How safe is your ERP?
A few years ago, one of the major concerns with ERP was security. In a competitive ERP market, few suppliers may rush to provide more features to secure business, leaving security as an afterthought.
Van de Riet, Janssen, and Gruijter (1998) summarized:
“ERP experts have to provide explicit and well-defined security policies that can be easily defined and maintained. The security policies will offer the rules for the access of subject to object, and these are the constraints put on the administrators when they are granting or denying permissions to the users”.
ERP Security Today
For most enterprises, ERP security starts with user-based controls where authorized users log in with a secure username and password. Enterprises then limit a user’s software access based on their individual, customized authorization level. For instance, an accounts payable clerk should not have access to inventory management module within the ERP software.
About half of all organizations do not configure their ERP software to maintain audit logs because they are concerned about performance degradation. In a compromise between security and performance, enterprises can avoid logging every detail of system activity and focus on meaningful information that’s relevant to the transaction.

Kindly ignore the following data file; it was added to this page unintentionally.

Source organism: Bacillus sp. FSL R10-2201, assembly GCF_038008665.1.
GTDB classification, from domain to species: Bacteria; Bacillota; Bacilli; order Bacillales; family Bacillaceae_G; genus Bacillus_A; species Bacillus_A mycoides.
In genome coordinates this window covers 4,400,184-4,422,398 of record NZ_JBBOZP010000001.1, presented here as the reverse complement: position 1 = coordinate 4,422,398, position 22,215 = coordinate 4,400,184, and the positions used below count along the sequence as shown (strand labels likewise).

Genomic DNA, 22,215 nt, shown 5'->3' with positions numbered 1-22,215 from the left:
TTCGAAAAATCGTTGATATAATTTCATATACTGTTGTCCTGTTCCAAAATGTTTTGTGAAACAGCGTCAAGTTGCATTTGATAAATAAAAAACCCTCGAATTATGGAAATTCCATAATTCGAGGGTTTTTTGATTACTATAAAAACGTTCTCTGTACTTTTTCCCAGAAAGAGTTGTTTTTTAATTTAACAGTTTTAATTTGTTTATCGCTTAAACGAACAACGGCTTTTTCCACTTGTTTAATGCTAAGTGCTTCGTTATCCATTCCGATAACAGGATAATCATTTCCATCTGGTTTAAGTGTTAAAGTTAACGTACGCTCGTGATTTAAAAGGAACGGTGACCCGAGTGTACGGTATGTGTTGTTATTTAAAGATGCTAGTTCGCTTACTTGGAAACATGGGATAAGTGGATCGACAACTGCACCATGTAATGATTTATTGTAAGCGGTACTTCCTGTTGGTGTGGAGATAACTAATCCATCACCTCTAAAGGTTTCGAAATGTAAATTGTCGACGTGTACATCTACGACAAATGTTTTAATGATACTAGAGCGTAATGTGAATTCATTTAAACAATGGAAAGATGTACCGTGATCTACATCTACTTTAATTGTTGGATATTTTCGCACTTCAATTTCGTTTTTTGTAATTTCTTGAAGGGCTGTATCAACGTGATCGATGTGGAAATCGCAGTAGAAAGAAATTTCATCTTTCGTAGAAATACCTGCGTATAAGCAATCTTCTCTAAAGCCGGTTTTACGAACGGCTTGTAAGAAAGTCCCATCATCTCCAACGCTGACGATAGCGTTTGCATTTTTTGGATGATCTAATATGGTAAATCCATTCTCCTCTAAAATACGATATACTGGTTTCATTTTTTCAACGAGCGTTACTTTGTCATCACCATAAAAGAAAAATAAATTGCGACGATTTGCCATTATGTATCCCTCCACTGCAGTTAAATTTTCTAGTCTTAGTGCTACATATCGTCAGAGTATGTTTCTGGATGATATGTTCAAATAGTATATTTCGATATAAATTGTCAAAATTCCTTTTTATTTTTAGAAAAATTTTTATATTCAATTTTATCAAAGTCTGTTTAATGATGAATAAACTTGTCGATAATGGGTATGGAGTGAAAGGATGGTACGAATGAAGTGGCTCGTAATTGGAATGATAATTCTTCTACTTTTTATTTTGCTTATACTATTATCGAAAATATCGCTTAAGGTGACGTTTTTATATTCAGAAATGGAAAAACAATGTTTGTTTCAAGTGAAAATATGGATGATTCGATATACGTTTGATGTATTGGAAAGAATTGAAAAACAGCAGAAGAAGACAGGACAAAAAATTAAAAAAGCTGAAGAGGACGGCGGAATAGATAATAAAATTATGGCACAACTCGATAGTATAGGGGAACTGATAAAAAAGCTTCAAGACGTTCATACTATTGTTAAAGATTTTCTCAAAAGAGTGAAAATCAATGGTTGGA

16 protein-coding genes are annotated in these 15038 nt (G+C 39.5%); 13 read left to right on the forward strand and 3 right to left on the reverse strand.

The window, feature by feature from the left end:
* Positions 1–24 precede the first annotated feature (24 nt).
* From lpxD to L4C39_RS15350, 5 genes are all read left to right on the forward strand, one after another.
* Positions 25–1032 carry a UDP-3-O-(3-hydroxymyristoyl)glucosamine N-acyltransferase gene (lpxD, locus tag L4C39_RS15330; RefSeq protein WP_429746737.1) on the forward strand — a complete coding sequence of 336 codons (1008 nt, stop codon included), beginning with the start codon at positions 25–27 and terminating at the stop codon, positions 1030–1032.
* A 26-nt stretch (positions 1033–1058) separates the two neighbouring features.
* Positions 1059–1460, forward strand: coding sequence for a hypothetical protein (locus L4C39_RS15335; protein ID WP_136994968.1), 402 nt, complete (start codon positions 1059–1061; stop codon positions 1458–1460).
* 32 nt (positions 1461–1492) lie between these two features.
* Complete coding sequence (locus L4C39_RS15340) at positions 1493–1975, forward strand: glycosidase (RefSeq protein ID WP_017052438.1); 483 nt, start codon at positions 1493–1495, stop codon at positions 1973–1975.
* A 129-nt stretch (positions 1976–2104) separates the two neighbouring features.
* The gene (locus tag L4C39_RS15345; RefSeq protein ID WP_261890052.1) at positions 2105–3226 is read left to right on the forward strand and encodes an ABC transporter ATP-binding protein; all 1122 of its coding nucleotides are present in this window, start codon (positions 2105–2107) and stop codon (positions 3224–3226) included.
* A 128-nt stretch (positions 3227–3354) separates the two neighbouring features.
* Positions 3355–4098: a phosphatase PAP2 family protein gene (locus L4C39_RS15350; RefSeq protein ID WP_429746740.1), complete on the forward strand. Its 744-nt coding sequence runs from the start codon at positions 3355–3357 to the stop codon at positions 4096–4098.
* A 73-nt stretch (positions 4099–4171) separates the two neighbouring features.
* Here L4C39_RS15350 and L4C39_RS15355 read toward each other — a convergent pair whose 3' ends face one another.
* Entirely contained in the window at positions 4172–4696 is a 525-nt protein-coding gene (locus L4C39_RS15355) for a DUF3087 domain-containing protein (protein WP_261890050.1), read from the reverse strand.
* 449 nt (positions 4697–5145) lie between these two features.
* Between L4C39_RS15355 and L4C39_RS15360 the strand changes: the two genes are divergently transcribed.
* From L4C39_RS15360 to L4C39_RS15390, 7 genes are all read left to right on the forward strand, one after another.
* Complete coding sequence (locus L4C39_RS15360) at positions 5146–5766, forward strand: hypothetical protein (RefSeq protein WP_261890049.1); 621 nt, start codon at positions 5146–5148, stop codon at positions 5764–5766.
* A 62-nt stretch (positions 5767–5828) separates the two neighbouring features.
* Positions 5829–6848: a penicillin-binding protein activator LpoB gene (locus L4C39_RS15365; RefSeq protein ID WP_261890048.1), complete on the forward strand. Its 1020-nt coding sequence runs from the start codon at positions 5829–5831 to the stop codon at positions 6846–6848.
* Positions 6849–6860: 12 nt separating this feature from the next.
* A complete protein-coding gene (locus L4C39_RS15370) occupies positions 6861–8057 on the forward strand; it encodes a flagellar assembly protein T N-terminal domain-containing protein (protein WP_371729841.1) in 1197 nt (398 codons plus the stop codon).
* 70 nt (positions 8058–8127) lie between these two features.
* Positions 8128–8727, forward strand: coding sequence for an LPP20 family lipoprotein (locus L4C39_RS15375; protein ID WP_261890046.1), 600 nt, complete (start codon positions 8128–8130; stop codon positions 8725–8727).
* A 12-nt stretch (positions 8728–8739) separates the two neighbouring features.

ERP security focused on the internal controls that aim to limit user behavior and rights while organizations rely on network perimeter defenses to keep unknowns from accessing the ERP software. However, increasingly integrated information systems with numerous system users require new levels of transaction-level security.
According to Gartner, “enterprises should consider the overall set of security functions and controls that permeate the entire environment that will be running trusted transactions.”
Applications remain highly vulnerable to external security threats. Most organizations fail in their ERP security efforts because they implement software with a plan that leaves controls design and implementation until the end of the process. The biggest drawback of relying on internal controls for ERP security comes from the costly and time-consuming maintenance of those controls. As employees are promoted, reassigned or terminated, organizations must continually update their business software with each employee’s authorization level.
A recent Gartner audit revealed two important points:
- Duties within the purchasing process have not been adequately segregated. As a result, personnel could gain control of the entire purchasing cycle, resulting in errors, irregularities or fraud.
- A lot of users have been granted inappropriate authorities in the Financial Accounting and Controlling modules.
Continuous Monitoring as the Solution
The concept of continuous transaction and incident monitoring goes above simple procedural rules and transaction logs to incorporate advanced analysis to identify irregular transactions and determine if the transaction indicates fraud, misuse or error. Continuous transaction and incident monitoring acts as the ultimate layer of security from outsiders who penetrate the network as authorized users.